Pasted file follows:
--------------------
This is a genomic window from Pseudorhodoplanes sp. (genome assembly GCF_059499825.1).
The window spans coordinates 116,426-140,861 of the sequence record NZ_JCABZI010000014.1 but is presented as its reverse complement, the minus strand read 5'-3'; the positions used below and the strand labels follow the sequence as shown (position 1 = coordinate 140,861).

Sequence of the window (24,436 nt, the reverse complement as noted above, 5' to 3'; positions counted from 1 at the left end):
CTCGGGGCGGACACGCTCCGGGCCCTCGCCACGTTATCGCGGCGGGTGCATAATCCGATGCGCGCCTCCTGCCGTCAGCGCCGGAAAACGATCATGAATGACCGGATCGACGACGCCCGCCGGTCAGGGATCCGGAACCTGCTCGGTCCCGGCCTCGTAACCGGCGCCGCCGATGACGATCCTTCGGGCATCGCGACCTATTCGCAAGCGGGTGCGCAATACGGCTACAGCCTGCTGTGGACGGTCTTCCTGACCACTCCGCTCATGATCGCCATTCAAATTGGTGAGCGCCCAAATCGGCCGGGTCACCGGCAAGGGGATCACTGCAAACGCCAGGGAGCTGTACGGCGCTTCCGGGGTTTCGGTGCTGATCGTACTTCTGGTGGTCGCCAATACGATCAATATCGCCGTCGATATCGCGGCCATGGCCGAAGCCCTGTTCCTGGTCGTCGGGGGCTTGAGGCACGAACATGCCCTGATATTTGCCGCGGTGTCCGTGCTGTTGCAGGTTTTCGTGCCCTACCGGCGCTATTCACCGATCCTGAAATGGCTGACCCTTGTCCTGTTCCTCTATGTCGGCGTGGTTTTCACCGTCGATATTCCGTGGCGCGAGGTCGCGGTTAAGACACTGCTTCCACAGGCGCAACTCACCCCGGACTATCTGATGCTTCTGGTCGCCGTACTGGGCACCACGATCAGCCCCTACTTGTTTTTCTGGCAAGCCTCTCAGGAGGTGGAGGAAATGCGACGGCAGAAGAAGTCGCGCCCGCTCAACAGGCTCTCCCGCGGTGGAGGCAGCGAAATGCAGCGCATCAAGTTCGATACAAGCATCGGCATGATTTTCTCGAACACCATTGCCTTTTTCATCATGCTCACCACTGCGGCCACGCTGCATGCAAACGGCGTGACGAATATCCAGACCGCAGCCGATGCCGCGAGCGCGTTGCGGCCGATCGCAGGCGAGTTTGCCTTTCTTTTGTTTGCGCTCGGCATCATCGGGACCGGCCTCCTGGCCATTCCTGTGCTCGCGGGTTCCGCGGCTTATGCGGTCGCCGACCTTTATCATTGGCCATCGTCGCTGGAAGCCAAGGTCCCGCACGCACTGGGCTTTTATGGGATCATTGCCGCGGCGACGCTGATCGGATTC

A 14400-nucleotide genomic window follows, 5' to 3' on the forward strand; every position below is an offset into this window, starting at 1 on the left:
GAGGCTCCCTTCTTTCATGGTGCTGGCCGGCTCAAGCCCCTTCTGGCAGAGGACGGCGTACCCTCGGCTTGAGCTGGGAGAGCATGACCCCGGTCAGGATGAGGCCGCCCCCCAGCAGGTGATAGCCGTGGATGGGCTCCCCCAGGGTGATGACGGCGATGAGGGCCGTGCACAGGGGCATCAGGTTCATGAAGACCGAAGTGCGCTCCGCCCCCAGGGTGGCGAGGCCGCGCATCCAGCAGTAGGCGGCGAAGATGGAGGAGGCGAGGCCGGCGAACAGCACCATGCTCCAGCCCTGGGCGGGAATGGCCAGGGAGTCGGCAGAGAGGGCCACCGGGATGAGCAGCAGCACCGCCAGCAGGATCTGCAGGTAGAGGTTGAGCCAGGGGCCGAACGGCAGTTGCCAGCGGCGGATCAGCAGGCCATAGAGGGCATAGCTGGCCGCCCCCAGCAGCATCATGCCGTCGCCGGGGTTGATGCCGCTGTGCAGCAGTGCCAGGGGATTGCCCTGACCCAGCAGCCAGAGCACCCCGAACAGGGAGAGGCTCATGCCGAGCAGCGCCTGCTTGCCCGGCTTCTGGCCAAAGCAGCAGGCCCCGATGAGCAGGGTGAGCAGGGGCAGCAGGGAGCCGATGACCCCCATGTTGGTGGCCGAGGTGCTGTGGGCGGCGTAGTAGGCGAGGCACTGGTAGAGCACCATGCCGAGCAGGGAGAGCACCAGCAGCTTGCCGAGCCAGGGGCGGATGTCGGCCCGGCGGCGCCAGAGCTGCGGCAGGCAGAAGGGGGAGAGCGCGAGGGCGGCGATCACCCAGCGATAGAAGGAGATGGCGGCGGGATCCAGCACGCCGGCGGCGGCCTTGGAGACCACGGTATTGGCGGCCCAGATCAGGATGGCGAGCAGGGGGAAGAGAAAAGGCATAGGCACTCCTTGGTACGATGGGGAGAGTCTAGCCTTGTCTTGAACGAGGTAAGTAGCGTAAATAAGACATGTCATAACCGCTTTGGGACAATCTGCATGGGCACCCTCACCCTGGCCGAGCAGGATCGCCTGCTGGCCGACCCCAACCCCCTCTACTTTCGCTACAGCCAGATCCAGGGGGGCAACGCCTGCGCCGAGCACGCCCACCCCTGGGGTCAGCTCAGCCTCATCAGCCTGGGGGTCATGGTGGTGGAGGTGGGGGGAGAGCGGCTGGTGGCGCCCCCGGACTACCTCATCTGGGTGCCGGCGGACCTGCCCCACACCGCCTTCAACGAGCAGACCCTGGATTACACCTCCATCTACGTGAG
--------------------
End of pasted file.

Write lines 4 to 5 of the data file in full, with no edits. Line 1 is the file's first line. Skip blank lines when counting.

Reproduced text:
CTCGGGGCGGACACGCTCCGGGCCCTCGCCACGTTATCGCGGCGGGTGCATAATCCGATGCGCGCCTCCTGCCGTCAGCGCCGGAAAACGATCATGAATGACCGGATCGACGACGCCCGCCGGTCAGGGATCCGGAACCTGCTCGGTCCCGGCCTCGTAACCGGCGCCGCCGATGACGATCCTTCGGGCATCGCGACCTATTCGCAAGCGGGTGCGCAATACGGCTACAGCCTGCTGTGGACGGTCTTCCTGACCACTCCGCTCATGATCGCCATTCAAATTGGTGAGCGCCCAAATCGGCCGGGTCACCGGCAAGGGGATCACTGCAAACGCCAGGGAGCTGTACGGCGCTTCCGGGGTTTCGGTGCTGATCGTACTTCTGGTGGTCGCCAATACGATCAATATCGCCGTCGATATCGCGGCCATGGCCGAAGCCCTGTTCCTGGTCGTCGGGGGCTTGAGGCACGAACATGCCCTGATATTTGCCGCGGTGTCCGTGCTGTTGCAGGTTTTCGTGCCCTACCGGCGCTATTCACCGATCCTGAAATGGCTGACCCTTGTCCTGTTCCTCTATGTCGGCGTGGTTTTCACCGTCGATATTCCGTGGCGCGAGGTCGCGGTTAAGACACTGCTTCCACAGGCGCAACTCACCCCGGACTATCTGATGCTTCTGGTCGCCGTACTGGGCACCACGATCAGCCCCTACTTGTTTTTCTGGCAAGCCTCTCAGGAGGTGGAGGAAATGCGACGGCAGAAGAAGTCGCGCCCGCTCAACAGGCTCTCCCGCGGTGGAGGCAGCGAAATGCAGCGCATCAAGTTCGATACAAGCATCGGCATGATTTTCTCGAACACCATTGCCTTTTTCATCATGCTCACCACTGCGGCCACGCTGCATGCAAACGGCGTGACGAATATCCAGACCGCAGCCGATGCCGCGAGCGCGTTGCGGCCGATCGCAGGCGAGTTTGCCTTTCTTTTGTTTGCGCTCGGCATCATCGGGACCGGCCTCCTGGCCATTCCTGTGCTCGCGGGTTCCGCGGCTTATGCGGTCGCCGACCTTTATCATTGGCCATCGTCGCTGGAAGCCAAGGTCCCGCACGCACTGGGCTTTTATGGGATCATTGCCGCGGCGACGCTGATCGGATTC

A 14400-nucleotide genomic window follows, 5' to 3' on the forward strand; every position below is an offset into this window, starting at 1 on the left: